A preview of Monster Hunter 3 Ultimate I wrote for the website www.square-go.com
There was a time, long long ago, when a console wasn’t a console without a Japanese role playing game. Seriously, that was one of the biggest game genres lapped up by millions of adoring fans. In the last few years? Not so much which might explain why Monster Hunter is still something of a cult name in the West. Perhaps the upcoming release of Monster Hunter 3 Ultimate will change this?
The fact that Monster Hunter hasn’t found a mainstream audience is surprising at it seems to be ticking lots of the boxes that Western gamers enjoy; online co-op focussed, fighting big monsters, swords and fighting more big monsters.
The game is built around that; you build up your character, crafting your weapons and armour before getting a team together to go out and hunt some big monsters. This is the key part of the game as each monster needs to be taken down in a certain manner so teamwork is paramount. Each player has a role so you can focus on being a healer or a swordsman or an archer or even someone who plays a horn that gives the rest of the team bonuses.
Sounds fun right? It certainly must be as in Japan the game is huge, in fact the first release on Sony’s PlayStation Portable pretty much singlehandedly kept that console alive. But that was also the game’s problem; the only way to play the game properly was to actually get four PSP owning people together which was easy in Japan but way more difficult in the West. The fiddly online system of the hardware the original games were released on didn’t help things either.
So then Nintendo threw their hat in the mix; Monster Hunter Tri (or 3 for us in the West) was wrested away from Sony and became a Wii exclusive, doing even bigger numbers in Japan whilst yet again doing okay in the West.
All this then leads to Monster Hunter 3 Ultimate, a repackaged and expanded version of Tri that is soon to hit the Nintendo 3DS and WiiU. Considering the previous releases have never really hit the mark, why should we care about this?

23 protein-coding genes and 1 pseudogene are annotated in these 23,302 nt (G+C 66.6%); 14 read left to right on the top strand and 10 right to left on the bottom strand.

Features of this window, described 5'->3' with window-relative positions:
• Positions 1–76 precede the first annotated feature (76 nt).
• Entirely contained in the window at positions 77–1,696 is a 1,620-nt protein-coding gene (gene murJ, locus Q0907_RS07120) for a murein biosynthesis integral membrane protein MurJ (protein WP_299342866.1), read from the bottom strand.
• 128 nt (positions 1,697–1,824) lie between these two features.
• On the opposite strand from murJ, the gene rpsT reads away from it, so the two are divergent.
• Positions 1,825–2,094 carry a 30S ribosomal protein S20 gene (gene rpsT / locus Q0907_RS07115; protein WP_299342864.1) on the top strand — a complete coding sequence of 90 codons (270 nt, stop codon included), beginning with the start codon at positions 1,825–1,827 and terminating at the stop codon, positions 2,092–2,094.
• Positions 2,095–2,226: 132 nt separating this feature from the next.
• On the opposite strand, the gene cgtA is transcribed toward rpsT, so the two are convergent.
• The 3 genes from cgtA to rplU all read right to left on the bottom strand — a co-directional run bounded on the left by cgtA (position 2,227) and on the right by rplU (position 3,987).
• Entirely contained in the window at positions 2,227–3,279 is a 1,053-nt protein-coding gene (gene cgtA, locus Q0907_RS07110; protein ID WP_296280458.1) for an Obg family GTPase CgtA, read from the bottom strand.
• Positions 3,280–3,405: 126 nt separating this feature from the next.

Well, the developers at Capcom are doing their best to make it a game more approachable for a wider audience. Camera issues that have dogged the game since pretty much the first version are said to be ironed out including the ability to lock on to your enemies! Can you imagine such a thing?
That’s not all as there is something special to the game being on two consoles; your game save can be played across both machines. With an app on your 3DS you can transfer your data across to the WiiU over WiFi and back again to keep on playing. This also extends to playing the game itself as people on the 3DS version can play with people on the WiiU.
Why is this a good idea? Because the 3DS version doesn’t have online play, so again you have to get four 3DS owning people together to play the game or stick to the WiiU version in order to play online.
Playing the WiiU version isn’t a bad thing as the game looks great in HD with a great scale to the game world. The monsters look big and intimidating so the feeling of taking one down should be even better. Yes, it is an upgraded version of a three year old Wii game so don’t expect miracles but the art style is still good enough to carry it.
This would suggest that the WiiU version is the preferred one as you can easily experience the online co-op aspect of Monster Hunter. That isn’t to say that the 3DS version won’t be worth the price but only as long as people are aware of it’s limitations.
So what we have then is another version of a game that seems to have been hitting it’s head against a Western brick wall for a long time. For those that have clicked with the game the experiences have been great; you only have to check a few forums to find tales of the depths and customisation available in the game. And there is depth to it with over 70 monsters to hunt, hundreds of quests and thousands of weapons and armours to choose from. For Monster Hunter to be as popular as it is in Japan there must be something to it, some certain something that hasn’t yet clicked with that mainstream audience.
Maybe this time will be the one that hits home. Monster Hunter 3 Ultimate certainly has the full weight of Capcom behind it and will be lapped up by it’s fans. But will it work for new people coming to the game for the first time? Will they want to take a chance on it? That’s a tricker question.